From the Stamper garage to Microsoft
The first Rare game I ever played was Snake Rattle ‘n’ Roll in 1990, but the company has been around for quite some time. Vs. Slalom was technically Rare’s first title. Tim and Chris Stamper, the heart and soul of the company until their departure in 2007, created their first game called Jetpac, in 1983.
Although Rare isn’t the powerhouse it once was, Rare Replay is a testament to its storied history, and a beacon of hope for the future.
Rare Replay (Xbox One)
Publisher: Microsoft Studios
Released: August 4, 2015
From the moment I booted it up, Rare Replay was not only charming, but welcoming as well. I love the carnival style menus with old timey posters, as it’s a nice little touch that clues us in on how much work went into it. The menu is very clearly defined and every game is detailed in a straightforward way, from the number of players to the release year. In addition to 10,000 achievements, there’s also a “stamp” system that works as an internal record keeper of sorts, which unlocks various video extras. Said videos are basically miniature documentaries, ranging from takedowns of Rare, to existing games, to cancelled projects, and are very well done. I was really surprised by how interesting these clips were; even the more drab ones are filled with lots of new information.
The menus are responsive as well, and after clicking a game, it takes roughly five seconds to load. It’s crazy how much Rare thought of, as Replay includes built-in instruction manuals, auto-save functionality, and three save slots per game. There’s also emulator-esque tools at your disposal, like quick saving in older games, cheats like instant rewinding (conveniently mapped to the left trigger), a toggle for infinite lives, and even a CRT monitor filter. All in all, it’s a wonderful package presentation-wise.
As for the games themselves there are 30 in all, 15 of which can probably be considered “retro” even by older gamers’ standards, dating before 1994. That includes staples like the incredible Battletoads and Snake Rattle ‘n’ Roll, as well as a handful of more obscure games like Gunfright and Underwurlde. My time with a lot of these titles has been rather mixed, as some of them are too dated for their own good, but most of them absolutely hold up as arcade-like experiences.
Having said that, the “Snapshots” mode (basically a challenge gametype with bits and pieces of select titles) is an excellent way to become acclimated to some of these games. Tasks range from typical score attack sessions to beating specific areas with specific limitations, to survival challenges. The best part? You can score over the goal and test your might by way of leaderboards. There are 16 games in all with Snapshots, and six more challenging multi-game playlists.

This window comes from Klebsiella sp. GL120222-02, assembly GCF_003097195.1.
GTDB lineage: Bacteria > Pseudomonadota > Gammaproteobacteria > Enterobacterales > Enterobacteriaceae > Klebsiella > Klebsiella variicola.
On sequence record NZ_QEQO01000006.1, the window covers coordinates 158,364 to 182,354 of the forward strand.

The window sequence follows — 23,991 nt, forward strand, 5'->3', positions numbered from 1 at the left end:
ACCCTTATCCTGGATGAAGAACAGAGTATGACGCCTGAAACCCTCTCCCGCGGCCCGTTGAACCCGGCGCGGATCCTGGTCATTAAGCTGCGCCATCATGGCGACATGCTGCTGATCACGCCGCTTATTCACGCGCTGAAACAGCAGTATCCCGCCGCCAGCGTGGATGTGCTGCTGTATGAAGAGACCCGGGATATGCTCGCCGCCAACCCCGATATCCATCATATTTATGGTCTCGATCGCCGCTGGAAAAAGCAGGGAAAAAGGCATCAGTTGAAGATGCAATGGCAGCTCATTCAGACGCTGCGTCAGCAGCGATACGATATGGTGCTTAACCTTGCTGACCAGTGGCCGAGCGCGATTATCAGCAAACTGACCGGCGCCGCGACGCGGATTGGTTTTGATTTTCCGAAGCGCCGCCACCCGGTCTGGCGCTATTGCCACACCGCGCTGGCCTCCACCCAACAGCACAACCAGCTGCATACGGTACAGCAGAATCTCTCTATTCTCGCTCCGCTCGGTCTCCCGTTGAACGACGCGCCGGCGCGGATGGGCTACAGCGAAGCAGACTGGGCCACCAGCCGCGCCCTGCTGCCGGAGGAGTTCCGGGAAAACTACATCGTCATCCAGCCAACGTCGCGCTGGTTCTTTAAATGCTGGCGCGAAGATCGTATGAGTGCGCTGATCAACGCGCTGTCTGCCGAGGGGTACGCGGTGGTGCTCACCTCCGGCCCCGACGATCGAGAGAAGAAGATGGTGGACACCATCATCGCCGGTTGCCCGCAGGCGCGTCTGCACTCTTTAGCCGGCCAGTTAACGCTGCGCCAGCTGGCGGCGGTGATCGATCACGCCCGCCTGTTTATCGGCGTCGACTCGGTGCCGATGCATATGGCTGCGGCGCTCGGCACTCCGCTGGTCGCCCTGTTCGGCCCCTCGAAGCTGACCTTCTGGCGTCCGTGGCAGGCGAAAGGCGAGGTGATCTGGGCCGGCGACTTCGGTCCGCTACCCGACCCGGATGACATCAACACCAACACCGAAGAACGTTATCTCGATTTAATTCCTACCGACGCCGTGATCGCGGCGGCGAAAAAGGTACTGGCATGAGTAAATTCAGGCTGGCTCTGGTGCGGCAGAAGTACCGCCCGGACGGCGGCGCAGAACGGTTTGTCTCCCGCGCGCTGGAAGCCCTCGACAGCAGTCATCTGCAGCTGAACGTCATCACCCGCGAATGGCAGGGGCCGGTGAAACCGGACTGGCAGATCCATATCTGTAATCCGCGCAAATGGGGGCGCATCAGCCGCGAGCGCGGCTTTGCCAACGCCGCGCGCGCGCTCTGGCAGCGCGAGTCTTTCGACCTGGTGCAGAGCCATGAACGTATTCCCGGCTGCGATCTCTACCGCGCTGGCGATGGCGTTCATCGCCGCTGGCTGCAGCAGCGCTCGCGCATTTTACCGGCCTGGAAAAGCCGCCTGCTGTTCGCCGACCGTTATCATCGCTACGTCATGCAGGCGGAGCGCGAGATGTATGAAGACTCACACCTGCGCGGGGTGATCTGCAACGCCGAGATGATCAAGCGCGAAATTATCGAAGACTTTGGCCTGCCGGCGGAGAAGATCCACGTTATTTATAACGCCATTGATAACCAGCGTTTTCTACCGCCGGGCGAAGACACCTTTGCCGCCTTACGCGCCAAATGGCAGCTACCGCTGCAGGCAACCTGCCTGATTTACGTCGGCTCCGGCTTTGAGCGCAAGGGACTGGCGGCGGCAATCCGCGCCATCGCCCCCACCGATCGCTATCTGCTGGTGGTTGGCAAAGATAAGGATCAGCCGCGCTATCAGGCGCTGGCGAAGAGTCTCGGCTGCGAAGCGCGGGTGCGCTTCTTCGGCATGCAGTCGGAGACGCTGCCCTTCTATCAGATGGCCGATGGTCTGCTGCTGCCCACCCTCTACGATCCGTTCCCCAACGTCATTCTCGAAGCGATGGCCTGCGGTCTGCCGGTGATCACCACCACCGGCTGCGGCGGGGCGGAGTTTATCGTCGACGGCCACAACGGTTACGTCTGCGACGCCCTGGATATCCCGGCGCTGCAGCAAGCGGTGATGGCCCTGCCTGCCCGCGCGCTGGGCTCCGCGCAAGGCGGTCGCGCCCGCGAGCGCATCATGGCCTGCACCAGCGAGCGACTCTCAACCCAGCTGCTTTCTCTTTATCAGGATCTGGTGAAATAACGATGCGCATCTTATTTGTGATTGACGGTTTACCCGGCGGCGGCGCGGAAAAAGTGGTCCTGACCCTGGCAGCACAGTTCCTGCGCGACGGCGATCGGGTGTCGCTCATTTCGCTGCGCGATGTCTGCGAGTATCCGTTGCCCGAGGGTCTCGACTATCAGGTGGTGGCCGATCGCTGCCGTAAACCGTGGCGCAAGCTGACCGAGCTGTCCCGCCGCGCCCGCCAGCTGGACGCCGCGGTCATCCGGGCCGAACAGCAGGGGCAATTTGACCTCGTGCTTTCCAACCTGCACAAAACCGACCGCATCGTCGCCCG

As you start to move into the mid-’90s, more of the “classic” Rare fare starts to shine, like Blast Corps., Banjo Kazooie, Perfect Dark, and Jet Force Gemini. All of the games that had multiplayer enabled still have it within the ports themselves, and it was incredibly easy to just turn on another Xbox One controller and go at it with another player. One game I didn’t expect to love was Battletoads Arcade, which was never released on a home console before Rare Replay. On the other hand, if I had to pick the worst game in the package it would probably be Killer Instinct Gold, which is a bare-bones version of the second game. It kind of makes sense though, as Killer Instinct 1 and 2 already exist on the Xbox One in the form of Killer Instinct 2013 bonuses, so Gold’s inclusion is still unique.
The modern games are pretty much all great, including Viva Piñata, one of the best zen garden simulators to date, and Jetpac Refuelled, a standout game on the Xbox Live Arcade, even today. Kameo, which was not a great full retail price launch title all the way back in 2005, is a great little extra in Replay, and is worth playing. At the end of the day the selection of games is superb, and one of the only missing games I wanted was GoldenEye. In case you’re wondering, yes, every game that supported online play still does so in Rare Replay, though I wasn’t able to test out this extensively before launch — we’ll provide updates if there are any issues after launch.
For clarity on a few technical things, all of the Xbox 360 games are provided as separate installs by way of the disc (Banjo Kazooie, Tooie, Nuts & Bolts, Perfect Dark, Zero, Viva Piñata, Trouble in Paradise, Jetpac Refuelled, Kameo), but have full Rare Replay‘s features, and holding the start button still conveniently brings you back to the core menu. There’s a wonky little first-time setup on the Xbox 360 side of things, but once it finishes you’re all good. Since a lot of these games are still at least $10 on the Xbox Live Arcade, $30 for the lot (and more) is a great deal.
Rare Replay is a new milestone for compilations. A great deal of care was put into the project, and 30 games is enough meat to ensure that everyone will really enjoy at least half of them. I sincerely hope this is the start of a revival of the classic Rare we know and love.
[This review is based on a retail build of the game provided by the developer.]